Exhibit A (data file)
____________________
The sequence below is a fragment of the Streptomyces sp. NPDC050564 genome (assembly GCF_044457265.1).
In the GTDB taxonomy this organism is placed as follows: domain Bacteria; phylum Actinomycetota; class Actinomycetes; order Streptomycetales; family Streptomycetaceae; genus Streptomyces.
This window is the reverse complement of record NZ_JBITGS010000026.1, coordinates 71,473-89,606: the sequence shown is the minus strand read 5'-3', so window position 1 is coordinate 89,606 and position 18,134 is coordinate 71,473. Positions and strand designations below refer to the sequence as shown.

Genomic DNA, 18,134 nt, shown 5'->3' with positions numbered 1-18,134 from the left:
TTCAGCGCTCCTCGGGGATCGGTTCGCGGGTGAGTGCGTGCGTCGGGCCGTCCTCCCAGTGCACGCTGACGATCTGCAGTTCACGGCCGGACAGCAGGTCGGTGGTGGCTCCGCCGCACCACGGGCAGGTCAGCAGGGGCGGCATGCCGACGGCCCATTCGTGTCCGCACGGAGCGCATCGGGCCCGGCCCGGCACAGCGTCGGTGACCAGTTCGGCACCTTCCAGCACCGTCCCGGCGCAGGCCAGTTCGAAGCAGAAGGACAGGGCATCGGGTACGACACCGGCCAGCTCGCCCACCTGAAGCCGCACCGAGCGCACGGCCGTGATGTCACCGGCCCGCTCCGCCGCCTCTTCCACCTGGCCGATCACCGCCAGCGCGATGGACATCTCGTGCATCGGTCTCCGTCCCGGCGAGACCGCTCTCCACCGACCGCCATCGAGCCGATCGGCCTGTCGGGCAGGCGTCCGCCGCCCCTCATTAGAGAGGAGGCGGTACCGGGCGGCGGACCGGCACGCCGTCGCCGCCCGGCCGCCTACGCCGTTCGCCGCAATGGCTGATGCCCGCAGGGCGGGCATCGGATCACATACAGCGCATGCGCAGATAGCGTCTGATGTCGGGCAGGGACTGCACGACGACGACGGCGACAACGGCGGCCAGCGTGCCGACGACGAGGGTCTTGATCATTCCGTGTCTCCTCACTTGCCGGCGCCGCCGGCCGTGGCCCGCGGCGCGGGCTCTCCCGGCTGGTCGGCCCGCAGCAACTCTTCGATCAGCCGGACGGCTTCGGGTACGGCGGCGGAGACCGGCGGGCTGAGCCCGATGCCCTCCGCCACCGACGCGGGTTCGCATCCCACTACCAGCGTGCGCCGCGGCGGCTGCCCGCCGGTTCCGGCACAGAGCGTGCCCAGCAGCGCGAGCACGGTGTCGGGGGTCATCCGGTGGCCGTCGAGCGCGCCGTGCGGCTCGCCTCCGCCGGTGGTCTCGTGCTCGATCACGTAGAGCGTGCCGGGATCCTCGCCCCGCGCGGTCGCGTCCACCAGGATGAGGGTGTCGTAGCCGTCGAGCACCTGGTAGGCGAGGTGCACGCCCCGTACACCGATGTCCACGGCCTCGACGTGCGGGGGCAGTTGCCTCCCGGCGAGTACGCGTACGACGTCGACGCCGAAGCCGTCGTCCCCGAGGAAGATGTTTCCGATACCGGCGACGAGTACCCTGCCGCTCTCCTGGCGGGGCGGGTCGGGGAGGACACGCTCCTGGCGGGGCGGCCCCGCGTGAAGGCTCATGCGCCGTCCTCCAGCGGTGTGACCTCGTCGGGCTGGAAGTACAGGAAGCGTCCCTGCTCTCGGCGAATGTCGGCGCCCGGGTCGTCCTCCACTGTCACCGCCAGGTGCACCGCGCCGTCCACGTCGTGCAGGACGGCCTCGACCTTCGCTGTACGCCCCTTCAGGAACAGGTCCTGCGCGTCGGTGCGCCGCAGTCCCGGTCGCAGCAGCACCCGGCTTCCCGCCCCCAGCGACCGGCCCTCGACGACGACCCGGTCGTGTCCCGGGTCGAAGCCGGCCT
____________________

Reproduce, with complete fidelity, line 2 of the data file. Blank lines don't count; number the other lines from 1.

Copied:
In the GTDB taxonomy this organism is placed as follows: domain Bacteria; phylum Actinomycetota; class Actinomycetes; order Streptomycetales; family Streptomycetaceae; genus Streptomyces.